The first time HG tasted salmon with sorrel sauce was at a curious locale: The Coyote Cafe in Santa Fe. This was some years ago when the restaurant was famous for introducing sophisticated versions of Mexican and Tex-Mex dishes. But, on that night the chef had received fresh salmon from the west coast and was eager for HG to taste it. The fish rested in a pool of lush sorrel sauce. Superlative dish. When in Paris, HG/BSK ordered it at the Le Stella and Le Vaudeville brasseries. HG’s beloved late sister, Beulah Naomi, was ecstatic about the Vaudeville version. However, the ultimate sorrel sauce is created by BSK. Fortunately, BSK raises a big crop of sorrel on Prince Edward Island. This means lots of tangy sorrel soup (served both hot and cold) and, of course, sorrel sauce. Last night, HG pan broiled salmon filets and cooked mashed potatoes. BSK made an ample bowl of sorrel sauce and braised a head of fennel. (It was Bob Judd, novelist/poet/advertising executive, who introduced HG/BSK to braised fennel as the appropriate companion to salmon). Yes, the HG/BSK collaboration produced a perfect dinner. HG’s mashed potatoes were original. Spuds a la HG consisted of boiled PEI potatoes mashed with olive oil, warm chicken stock and plentiful grated garlic. No butter. No cream. Very savory dish. A very famous Paris chef, the darling of wealthy gourmands, boasted that his mashed potatoes consisted of four parts butter to one part potato. HG’s comment: Feh!!

bunch of fresh cut green sorrel leaves on white background

Friends, Asparagus and Parisian Memories

April 14th, 2019 § 0 comments § permalink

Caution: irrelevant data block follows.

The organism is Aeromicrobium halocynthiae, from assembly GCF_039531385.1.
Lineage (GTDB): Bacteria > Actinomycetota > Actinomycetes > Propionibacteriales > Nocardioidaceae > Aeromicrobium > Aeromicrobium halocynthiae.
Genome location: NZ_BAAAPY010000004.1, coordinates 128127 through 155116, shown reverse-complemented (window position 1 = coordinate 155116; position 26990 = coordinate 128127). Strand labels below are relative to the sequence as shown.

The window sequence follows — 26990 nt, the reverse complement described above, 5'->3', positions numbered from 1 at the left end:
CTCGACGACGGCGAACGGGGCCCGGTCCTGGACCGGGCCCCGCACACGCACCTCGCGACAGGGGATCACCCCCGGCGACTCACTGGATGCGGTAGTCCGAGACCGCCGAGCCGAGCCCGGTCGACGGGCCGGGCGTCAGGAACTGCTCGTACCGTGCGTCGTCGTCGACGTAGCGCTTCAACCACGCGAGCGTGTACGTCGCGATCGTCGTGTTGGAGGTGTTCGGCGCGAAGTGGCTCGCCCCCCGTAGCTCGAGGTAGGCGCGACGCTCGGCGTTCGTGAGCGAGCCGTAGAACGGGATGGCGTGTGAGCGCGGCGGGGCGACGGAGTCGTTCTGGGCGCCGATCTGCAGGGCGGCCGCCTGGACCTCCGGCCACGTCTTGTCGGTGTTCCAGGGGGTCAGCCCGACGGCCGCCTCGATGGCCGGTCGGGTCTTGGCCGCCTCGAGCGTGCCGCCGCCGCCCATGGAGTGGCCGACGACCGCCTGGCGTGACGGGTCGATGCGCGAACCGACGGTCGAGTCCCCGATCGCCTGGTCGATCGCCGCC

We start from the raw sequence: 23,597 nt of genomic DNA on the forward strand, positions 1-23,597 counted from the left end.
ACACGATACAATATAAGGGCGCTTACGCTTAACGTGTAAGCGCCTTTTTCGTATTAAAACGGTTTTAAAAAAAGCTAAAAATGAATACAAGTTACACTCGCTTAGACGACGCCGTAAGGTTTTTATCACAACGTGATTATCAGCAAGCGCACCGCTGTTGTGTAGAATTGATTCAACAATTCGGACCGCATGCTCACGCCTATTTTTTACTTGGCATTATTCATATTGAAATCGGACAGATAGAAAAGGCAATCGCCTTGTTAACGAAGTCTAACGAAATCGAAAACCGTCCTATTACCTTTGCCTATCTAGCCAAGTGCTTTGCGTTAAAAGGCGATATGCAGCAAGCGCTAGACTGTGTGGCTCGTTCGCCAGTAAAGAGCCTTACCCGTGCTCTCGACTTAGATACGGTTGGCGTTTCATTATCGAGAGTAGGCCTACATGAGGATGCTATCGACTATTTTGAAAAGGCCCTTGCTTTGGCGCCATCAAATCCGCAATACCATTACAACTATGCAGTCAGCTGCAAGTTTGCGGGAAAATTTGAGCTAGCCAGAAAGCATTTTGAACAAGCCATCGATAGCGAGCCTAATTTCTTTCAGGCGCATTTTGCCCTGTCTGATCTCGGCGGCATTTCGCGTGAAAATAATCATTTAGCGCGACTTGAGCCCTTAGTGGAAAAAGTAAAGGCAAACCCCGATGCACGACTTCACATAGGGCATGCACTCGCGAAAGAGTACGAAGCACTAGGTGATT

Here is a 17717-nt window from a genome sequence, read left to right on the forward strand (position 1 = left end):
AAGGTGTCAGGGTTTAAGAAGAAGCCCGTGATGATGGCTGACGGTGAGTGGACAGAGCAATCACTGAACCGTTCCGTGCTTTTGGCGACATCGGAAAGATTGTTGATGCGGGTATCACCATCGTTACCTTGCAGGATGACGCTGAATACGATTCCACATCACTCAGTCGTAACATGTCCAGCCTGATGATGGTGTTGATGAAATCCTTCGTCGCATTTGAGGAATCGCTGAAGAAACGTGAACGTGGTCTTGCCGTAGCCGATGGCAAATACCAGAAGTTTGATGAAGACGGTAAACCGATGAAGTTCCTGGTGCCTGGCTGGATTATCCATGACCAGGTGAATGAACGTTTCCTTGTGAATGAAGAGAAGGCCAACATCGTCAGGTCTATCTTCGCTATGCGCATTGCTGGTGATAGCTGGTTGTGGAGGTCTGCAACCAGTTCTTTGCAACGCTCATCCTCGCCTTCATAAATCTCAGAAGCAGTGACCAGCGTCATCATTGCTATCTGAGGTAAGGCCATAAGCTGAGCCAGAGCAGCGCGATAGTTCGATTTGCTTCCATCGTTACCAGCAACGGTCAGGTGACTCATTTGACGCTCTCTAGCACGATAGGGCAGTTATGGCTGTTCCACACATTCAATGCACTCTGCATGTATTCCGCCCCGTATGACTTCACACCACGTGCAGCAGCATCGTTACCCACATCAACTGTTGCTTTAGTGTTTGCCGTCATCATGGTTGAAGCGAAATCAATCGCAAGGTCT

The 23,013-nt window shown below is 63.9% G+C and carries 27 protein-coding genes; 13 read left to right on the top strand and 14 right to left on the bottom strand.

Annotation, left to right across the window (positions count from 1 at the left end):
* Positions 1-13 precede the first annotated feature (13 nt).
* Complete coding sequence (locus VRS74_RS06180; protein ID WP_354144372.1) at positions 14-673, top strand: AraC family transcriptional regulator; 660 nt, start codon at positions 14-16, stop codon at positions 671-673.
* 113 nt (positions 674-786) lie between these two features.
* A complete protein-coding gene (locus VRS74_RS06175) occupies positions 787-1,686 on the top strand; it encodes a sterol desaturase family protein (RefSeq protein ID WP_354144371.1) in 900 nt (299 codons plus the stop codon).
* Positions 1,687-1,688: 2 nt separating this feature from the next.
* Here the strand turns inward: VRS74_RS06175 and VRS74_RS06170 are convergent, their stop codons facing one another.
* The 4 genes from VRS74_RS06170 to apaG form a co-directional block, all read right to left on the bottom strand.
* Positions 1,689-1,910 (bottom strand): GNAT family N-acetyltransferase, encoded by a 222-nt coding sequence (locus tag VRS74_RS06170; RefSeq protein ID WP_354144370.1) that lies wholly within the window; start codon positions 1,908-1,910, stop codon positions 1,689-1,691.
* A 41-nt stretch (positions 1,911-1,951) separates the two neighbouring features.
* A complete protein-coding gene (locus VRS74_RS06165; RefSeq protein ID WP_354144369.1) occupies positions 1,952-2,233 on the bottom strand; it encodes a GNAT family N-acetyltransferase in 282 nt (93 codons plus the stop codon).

Karen K. and David F. came to dinner last night and BSK created a lavish feast. It started with plump in-season asparagus. BSK steamed them to firm perfection and gilded them with butter and lemon juice. They were the best asparagus HG ever tasted since a Paris dining event some 52 years ago. Two-year-old daughter, Lesley, was watched over by a baby sitter and HG/BSK lunched in a chic restaurant on Boulevard St. Germain. The meal started with fat white asparagus in a mousseline sauce (the ultimate until last night). After the asperges, HG/BSK enjoyed slices of leg of lamb (rare) accompanied by French fries. Finale was strawberries with creme fraiche. Last night BSK replicated the spirit of that meal by serving a rack of lamb with grilled tomatoes. Instead of fried potatoes, BSK made an Indian fusion dish of turmeric potatoes. The dish is made with chopped onions browned in vegetable oil. Sliced new potatoes are added to the pan with turmeric, cayenne, stock and baby spinach leaves. Cooked until the potatoes soften. Meal ended with sweet black grapes, Belgian butter waffle cookies and glasses of Gruet Blanc et Noir sparkling wine (a New Mexico treasure). This was a meal created by BSK that had international influences. All delicious.